We anticipate being able to look at accumulated genetic mutations over about 30 generations of these organisms," he said. Such organisms could conceivably be used as biological "dosimeters," or devices used to measure exposure to cumulative doses of radiation over time, as NASA prepares for manned missions to the moon and Mars, where space radiation is more severe than in the near-Earth environment, he said.

The Malaysian Space Agency will work with government officials there to involve hundreds of Malaysian high school students in the projects, said Stodieck. Summit Middle School in Boulder also will be participating.

BioServe hopes to launch such educational experiments with NASA on an annual basis, teaming with industrial partners, he said.
-end-
More information on BioServe can be found on the Web site at: http://www.colorado.edu/engineering/BioServe/index.html. For information on Orion's Quest go to: http://www.orionsquest.org/. Information on Adventures of Agronauts is available at http://www.ncsu.edu/project/agronauts.

For additional information about the BioServe program, call business development manager Stefanie Countryman at (303) 735-5308.

University of Colorado at Boulder

Related International Space Station Articles from Brightsurf:

Amyloid formation in the International Space Station
The collaborative research team of Japan using the International Space Station (ISS) successfully characterized Alzheimer's disease-related amyloid fibril formation under microgravity conditions.

Bacteria on the International Space Station no more dangerous than earthbound strains
Two particularly tenacious species of bacteria have colonized the potable water dispenser aboard the International Space Station (ISS), but a new study suggests that they are no more dangerous than closely related strains on Earth.

NASA researchers catalogue all microbes and fungi on the International Space Station
A comprehensive catalogue of the bacteria and fungi found on surfaces inside the International Space Station (ISS) is being presented in a study published in the open-access journal Microbiome.

Superbugs have colonized the International Space Station -- but there's a silver lining
Researchers have taken another small step towards deep space exploration, by testing a new silver- and ruthenium-based antimicrobial coating aboard the International Space Station (ISS).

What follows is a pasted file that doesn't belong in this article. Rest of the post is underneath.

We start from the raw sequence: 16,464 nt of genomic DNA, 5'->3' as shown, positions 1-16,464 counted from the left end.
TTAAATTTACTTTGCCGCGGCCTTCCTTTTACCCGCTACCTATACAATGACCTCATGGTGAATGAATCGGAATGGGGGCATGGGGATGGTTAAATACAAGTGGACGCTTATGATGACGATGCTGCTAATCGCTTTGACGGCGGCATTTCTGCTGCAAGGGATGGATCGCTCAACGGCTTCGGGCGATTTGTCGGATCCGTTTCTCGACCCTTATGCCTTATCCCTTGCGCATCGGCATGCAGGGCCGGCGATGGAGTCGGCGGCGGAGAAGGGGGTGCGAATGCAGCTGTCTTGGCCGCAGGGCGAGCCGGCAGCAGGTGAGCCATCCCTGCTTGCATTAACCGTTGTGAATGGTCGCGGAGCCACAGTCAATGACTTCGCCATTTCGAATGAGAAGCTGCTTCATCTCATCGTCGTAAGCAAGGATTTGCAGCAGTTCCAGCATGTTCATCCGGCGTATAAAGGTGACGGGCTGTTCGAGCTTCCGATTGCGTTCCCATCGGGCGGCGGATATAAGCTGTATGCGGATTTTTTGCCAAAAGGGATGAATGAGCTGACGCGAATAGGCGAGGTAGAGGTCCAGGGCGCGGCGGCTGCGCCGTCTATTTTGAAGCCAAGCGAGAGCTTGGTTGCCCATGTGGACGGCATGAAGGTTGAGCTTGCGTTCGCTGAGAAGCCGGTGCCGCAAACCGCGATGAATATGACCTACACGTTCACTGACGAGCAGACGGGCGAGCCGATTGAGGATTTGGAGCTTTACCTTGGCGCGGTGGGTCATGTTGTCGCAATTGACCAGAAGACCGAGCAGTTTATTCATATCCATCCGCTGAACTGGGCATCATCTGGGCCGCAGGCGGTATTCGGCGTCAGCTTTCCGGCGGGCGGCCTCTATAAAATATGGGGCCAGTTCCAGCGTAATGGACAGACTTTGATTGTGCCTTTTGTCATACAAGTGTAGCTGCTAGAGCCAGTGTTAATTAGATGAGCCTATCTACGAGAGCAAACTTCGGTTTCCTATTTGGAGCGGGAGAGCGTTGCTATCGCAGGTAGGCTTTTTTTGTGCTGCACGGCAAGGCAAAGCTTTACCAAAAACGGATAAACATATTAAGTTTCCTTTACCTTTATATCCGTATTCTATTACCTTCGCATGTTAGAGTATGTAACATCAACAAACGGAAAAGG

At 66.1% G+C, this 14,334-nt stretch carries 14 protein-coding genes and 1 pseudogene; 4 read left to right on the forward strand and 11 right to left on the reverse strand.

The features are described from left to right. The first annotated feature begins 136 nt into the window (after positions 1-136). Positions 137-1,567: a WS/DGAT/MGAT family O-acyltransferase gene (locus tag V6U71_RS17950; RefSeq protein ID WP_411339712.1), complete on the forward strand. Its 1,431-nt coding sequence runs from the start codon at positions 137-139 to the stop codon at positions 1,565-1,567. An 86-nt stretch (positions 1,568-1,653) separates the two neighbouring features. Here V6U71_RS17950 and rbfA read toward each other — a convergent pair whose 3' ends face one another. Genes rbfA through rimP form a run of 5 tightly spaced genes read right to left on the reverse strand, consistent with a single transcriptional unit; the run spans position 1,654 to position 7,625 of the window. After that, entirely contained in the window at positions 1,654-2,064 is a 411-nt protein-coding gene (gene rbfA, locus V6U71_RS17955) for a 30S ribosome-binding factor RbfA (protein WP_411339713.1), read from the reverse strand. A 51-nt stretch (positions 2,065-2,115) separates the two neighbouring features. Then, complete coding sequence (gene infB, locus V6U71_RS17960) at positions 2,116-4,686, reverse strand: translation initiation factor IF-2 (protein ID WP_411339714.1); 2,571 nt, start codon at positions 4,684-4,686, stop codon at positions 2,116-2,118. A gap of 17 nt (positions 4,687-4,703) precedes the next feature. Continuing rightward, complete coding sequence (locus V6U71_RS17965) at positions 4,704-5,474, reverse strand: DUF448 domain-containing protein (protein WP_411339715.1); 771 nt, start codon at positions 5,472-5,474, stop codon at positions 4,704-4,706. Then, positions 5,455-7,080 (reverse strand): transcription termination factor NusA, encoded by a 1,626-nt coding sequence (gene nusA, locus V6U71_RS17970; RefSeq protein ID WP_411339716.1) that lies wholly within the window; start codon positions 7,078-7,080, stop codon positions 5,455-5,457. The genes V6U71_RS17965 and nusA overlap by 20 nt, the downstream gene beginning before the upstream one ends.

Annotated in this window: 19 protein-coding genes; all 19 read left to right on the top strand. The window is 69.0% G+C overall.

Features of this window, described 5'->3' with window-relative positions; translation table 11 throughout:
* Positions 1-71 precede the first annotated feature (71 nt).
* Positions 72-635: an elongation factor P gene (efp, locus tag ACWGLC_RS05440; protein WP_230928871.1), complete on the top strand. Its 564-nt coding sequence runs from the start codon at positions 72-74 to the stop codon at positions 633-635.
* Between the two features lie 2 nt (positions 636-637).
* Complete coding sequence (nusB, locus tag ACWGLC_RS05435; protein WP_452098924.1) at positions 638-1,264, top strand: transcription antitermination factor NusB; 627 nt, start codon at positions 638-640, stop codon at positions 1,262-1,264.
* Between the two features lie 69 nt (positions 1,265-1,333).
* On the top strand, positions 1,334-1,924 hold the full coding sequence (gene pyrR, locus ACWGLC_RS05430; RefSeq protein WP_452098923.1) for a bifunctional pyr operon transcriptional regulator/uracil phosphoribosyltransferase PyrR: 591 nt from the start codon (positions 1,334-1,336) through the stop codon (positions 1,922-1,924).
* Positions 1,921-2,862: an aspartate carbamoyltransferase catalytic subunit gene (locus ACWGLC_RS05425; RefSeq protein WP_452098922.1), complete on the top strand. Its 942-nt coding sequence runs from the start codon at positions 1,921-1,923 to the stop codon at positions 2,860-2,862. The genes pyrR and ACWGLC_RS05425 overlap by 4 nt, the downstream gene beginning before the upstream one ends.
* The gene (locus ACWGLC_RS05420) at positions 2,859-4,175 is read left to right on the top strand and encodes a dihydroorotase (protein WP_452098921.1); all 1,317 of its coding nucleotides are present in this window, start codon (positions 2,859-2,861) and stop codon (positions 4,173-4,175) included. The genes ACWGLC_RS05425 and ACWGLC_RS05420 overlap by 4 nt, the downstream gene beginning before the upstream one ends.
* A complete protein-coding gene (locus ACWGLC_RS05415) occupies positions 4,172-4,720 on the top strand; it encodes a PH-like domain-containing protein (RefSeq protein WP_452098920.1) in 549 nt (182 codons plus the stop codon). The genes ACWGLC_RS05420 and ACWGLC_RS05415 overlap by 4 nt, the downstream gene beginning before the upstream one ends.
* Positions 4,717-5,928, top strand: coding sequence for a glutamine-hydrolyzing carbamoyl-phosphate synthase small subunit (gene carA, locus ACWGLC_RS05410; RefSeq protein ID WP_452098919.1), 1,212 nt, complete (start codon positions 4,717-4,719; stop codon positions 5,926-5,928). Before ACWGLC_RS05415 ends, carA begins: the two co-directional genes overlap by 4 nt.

Technology developed in Brazil will be part of the International Space Station
Presented during FAPESP Week London, instrument created in São Paulo will be improved in collaboration with Russia and will measure solar flares; launch is scheduled for 2022.

'Dust up' on International Space Station hints at sources of structure
In a lab on Earth, electrically charged dust generally lines up either along the downward pull of gravity or across it.

May the forest be with you: GEDI moves toward launch to space station
GEDI (pronounced like 'Jedi,' of Star Wars fame) is a first-of-its-kind laser instrument designed to map the world's forests in 3-D from space.

The bacterial community on the International Space Station resembles homes
Microbiologists at the University of California, Davis analyzed swabs taken by astronauts on the International Space Station (ISS) and compared them with samples from homes on earth as well as the Human Microbiome Project.

NASA watching Harvey from satellites and the International Space Station
NASA has a lot of resources providing information on Tropical Storm Harvey as it continues to drop tremendous, flooding rainfall on Texas and Louisiana.

Experiment aboard space station studies 'space weather'
To study conditions in the ionosphere, Cornell University research engineer Steven Powell and others in the College of Engineering have developed the FOTON (Fast Orbital TEC for Orbit and Navigation) GPS receiver.

Read More: International Space Station News and International Space Station Current Events
Brightsurf.com is a participant in the Amazon Services LLC Associates Program, an affiliate advertising program designed to provide a means for sites to earn advertising fees by advertising and linking to Amazon.com.